entrenched in being opposed to America as an idea. They are dismayed;
they are disillusioned by America. We thought that you really meant
what you said in your constitution, all these issues of freedom and
rights and carrying the banner of human rights, and the Wilsonian
doctrine — it all went out the window because of 3,000 people?
It’s a significant number, but there are hundreds of thousands who
are dying all over [because of] this, hundreds of thousands. Look how
many died in Palestine, in Iraq, for all these years when Saddam
Hussein was ruling Iraq — [who], by the way, was supported by America
— and you didn’t shed a tear. You only shed tears when it starts
affecting your own policies, your own interests. In the Arab world,
that’s not right. You don’t look at your interests alone. If you claim
something, you have to be fair. It has to be an equal ruling for you
and for me.
In the US, I think many of us are incapable of, to quote the Dalai Lama, “equalizing and switching of self and others”; we readily label others as evil or enemies without first evaluating ourselves and putting us in the shoes of those who would hate us. We do not take the time to seriously evaluate the root cause of the hatred and we do not make the effort to address these issues, nay, we do not even acknowledge these issues. We can’t even begin to imagine why we aren’t viewed and celebrated as liberators. We tend to be simple minded and view ourselves with righteousness without considering the opposing view and the perceptions of others.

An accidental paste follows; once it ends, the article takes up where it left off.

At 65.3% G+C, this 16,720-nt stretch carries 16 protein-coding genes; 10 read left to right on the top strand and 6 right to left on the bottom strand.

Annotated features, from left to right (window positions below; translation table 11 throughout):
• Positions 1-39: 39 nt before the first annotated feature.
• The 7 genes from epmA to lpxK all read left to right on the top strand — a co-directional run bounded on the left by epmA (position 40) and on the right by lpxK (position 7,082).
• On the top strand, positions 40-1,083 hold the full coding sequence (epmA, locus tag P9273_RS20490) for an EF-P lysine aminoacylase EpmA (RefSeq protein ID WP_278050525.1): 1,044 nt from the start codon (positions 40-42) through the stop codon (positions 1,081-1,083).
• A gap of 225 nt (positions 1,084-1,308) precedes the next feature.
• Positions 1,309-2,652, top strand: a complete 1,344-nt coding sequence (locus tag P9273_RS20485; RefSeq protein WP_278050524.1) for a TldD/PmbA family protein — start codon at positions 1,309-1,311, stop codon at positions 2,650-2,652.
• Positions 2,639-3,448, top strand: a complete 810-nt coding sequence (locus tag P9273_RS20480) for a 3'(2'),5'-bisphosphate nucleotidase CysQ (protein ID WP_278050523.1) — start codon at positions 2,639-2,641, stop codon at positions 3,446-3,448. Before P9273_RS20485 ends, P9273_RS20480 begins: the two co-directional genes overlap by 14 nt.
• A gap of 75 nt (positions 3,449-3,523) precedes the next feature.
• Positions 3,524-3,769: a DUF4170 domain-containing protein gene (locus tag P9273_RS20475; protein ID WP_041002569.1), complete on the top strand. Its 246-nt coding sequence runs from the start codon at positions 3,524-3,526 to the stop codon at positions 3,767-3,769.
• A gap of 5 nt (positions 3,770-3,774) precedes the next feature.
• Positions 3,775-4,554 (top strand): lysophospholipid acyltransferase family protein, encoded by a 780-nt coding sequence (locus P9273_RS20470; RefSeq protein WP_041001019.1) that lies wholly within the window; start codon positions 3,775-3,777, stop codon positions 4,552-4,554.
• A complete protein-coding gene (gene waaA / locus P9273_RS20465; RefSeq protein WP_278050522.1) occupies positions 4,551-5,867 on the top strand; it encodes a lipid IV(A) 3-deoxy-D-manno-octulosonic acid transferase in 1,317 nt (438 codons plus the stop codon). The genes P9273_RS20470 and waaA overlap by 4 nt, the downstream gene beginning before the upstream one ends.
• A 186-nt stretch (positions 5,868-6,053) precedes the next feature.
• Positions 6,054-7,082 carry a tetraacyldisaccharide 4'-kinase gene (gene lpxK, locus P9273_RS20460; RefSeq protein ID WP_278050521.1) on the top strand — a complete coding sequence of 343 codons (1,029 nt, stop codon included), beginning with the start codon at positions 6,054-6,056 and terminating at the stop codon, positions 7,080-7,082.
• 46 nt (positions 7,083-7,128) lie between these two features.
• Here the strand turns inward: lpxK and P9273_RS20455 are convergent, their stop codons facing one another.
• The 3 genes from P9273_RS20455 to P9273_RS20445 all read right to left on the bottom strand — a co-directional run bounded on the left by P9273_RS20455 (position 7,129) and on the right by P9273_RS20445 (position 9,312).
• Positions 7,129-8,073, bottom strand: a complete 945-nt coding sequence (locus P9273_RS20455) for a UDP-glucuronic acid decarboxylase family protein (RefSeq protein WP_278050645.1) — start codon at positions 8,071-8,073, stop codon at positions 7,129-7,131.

I will give you an example: [What if] today there were 500,000 Saudi
troops armed to the teeth in the middle of England? Wouldn’t the
English be [un]happy about that?
Anything controversial, anything that is massive and shocking, like the
[arrival] of 500,000 armed soldiers with their equipment in the middle
of your country, this is not something that is easy. Nobody is going to
be thrilled to know that there is a huge mass of foreign army on his
soil, no matter what the pretext or what the justification is. It is
something that will make anybody uncomfortable.
al-Faisal states the obvious; if the situation were the other way around and half a million armed troops were in the US “liberating” us from GWB, I’m sure even these fighters would be viewed with disdain by the liberal left. “They hate our freedom” is perhaps the embodiment of this ignorant way of thinking; it is masking our faults by expressing a seemingly patriotic statement which gets thrown to the wind with each law that further restricts our rights and freedoms.
Watching this documentary was very insightful. It not only showed some very informative and interesting first-hand perspectives from Saudis, but also showed how our leaders have lost their mastery of diplomacy. Watching the events unfold is simply startling as it starts to expose the history of the conflict, the betrayal of the United States (on multiple occassions), and perhaps why we can never “win” this war that we’ve started since we have not addressed the root cause of the opposition. It is reflective of the lack of accountability by this administration that is pervasive throughout all of the policy.